As the manufacturers of the iconic 501 jeans, Levi's are world leaders when it comes to the denim market. Read on for the complete history of the American brand.
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When it comes to denim, Levi's are an iconic US brand that has over one hundred and fifty years of manufacturing experience. From their epochal 501 jeans which once held the title of 'best-selling item of clothing in the world' to their more recent contemporary styles; the staying power of the heritage brand is impressive. But where did it all start?
Read on for the complete history of Levi's.
The History of Levi's
1853 - 1950
In 1853 with hopes of harnessing the spending power created by the gold rush, Levi Strauss set up business in San Francisco selling wholesale dry goods under the name Levi Strauss & Co. Around 20 years after opening , a local tailor, Jacob Davis, had the idea of using copper rivets to strengthen the points of strain on jeans - a popular item among San Francisco's mining community
Davis brought his idea to Strauss with the idea of going into business together, and by 1873 they'd received their patent and had started working together; the patented copper rivets were then incorporated into their designs and advertisements. Although Strauss was in San Francisco through the height of the gold rush, he only began the manufacture of denim overalls in the 1870s, by the 1890s they were also manufacturing Levi 501 jeans - which soon became the best-selling item of clothing in the world.
1950 - 1990
By the 1950s, Levi's popularity among youth subcultures such as mods, rockers and hippies were rising. Alongside this, the prevailing taste for casuals or the 'blue jeans craze' saw large growth in the popularity of the brand's clothing. Alongside the expansion of the company's range of apparel to meet demand, the acquisition of 'Great Western Garment Co.' saw the introduction of the 'stone washing' technique. From a team of fifteen in 1946, the business had rapidly grown to over 22,000 by the late seventies.
As the company continued to expand, not one unionized employee was employed by the company as they had a very strong stance on human and worker's rights instigating a 'pay for performance' system from the sewing machine operators up.
1990 - Present
As Levi's began to feel the repercussions from the success of other brands and cheaper eastern manufacturers, they counteracted this by closing their US manufacturing bases and increasing offshore subcontracting agreements. As of 2016, most of Levi's jeans are made outside the US, with only a few higher end styles still being made in the country.
While Levi was recouping their losses with the factory closures and offshore manufacturing initiatives, stories of poor working conditions in their offshore locations were gaining traction. Alongside this, a group of workers from one of Levi's closed US factories had formed an activist group and picketed Levi's headquarters in San Francisco, alongside staging sit-ins and hunger strikes - creating an abundance of negative press around the brand.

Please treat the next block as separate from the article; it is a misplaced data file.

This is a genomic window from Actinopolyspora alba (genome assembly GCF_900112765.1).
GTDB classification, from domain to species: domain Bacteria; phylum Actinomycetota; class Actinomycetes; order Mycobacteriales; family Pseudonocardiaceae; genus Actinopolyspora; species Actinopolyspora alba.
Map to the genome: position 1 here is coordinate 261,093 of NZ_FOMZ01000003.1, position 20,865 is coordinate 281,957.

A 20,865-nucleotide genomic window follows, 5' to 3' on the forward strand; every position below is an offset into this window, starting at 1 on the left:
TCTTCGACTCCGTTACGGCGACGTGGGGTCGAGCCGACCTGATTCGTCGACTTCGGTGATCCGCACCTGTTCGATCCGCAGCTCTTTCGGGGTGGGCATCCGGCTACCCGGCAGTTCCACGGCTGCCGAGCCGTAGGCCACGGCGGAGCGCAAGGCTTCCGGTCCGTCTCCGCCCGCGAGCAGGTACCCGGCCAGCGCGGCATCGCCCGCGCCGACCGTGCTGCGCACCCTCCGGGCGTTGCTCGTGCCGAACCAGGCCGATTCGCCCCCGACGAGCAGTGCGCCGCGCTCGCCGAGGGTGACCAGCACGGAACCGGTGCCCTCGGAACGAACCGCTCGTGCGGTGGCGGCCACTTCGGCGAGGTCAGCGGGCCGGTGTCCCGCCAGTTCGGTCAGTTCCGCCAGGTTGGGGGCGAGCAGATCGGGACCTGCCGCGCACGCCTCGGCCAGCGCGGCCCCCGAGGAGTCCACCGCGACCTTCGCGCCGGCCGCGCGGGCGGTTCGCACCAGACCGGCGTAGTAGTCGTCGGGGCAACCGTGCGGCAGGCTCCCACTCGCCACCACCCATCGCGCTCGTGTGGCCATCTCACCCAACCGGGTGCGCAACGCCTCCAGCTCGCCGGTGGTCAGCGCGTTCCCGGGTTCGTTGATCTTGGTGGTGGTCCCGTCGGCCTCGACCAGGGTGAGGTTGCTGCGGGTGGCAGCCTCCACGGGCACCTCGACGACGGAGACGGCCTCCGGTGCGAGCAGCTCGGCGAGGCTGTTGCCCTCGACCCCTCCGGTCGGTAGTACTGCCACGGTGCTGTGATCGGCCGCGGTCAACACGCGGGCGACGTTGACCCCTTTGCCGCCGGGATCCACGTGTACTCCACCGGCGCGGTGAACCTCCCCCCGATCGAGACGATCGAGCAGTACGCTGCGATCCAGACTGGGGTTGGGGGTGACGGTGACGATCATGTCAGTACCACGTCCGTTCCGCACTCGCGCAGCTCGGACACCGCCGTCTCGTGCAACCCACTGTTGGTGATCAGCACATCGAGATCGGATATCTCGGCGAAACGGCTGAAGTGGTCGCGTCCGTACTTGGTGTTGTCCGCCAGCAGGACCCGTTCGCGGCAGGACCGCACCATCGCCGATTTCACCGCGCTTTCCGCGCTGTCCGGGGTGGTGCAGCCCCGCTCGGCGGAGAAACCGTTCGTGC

In 2003, Levi's closed it's last US factory in San Antonio - this ended one hundred and fifty years of their jeans being made in the USA; It was measures such as this that saw Levi's return to profitability in 2007 after nearly 10 years of losses. As Levi's continues to be widely known as one of the biggest denim brands in the world, 2013 saw them purchase the naming rights to the San Francisco 49ers new stadium for the sum of $220.3million.
Levi's is now a globally acclaimed brand that few would omit from a list of the most iconic denim manufacturers in the world. Their continued popularity of iconic styles, as well as the addition of new and trendy pieces, has maintained the brand's relevance to the modern day.
Get The Look: Levi's
Check out some simple, timeless looks using some of Levi's key pieces which you can pick up over on the Idle Man store!
Double Dark Denim: Pair some dark denim jeans with a similarly coloured denim shirt, white t-shirt and some dessert boots for a casual, yet suitably smart look.
Denim Casuals: Mixing some darker denim jeans with a white t-shirt and some white trainers is one of the oldest styling mixes in the book. Throw in a denim jacket to keep off the chill in the evenings.
Grey on Denim: Pairing a long sleeve grey t-shirt with a pair of dark indigo wash Levi jeans is the ultimate everyday man's uniform. Casual enough to hang out with friends, but smart enough that you're not looking sloppy should you bump into that special someone - perfect.
Your Quick Guide to The History of Levi's
- In 1853, with hopes of harnessing the spending power created by the gold rush, Levi Strauss set up business in San Francisco.
- The iconic Levi 501 jeans were already being made by the 1890's.
- From a team of fifteen in 1946, the business had rapidly grown to over 22,000 by the late seventies.
- In 2003, Levi's closed it's last US factory in San Antonio - this ended one hundred and fifty years of their jeans being made in the USA.
- As of 2016, most of Levi's jeans are made outside the US, with only a few higher end styles still being made in the country.
That's your lot! When a brand manages to maintain it's status for over 150 years, you know they're onto something good. It's the careful, calculated moves by management along their timeline that have allowed Levi's to maintain their prominence in the denim market and further afield. Follow the link below to check our Levi's collection!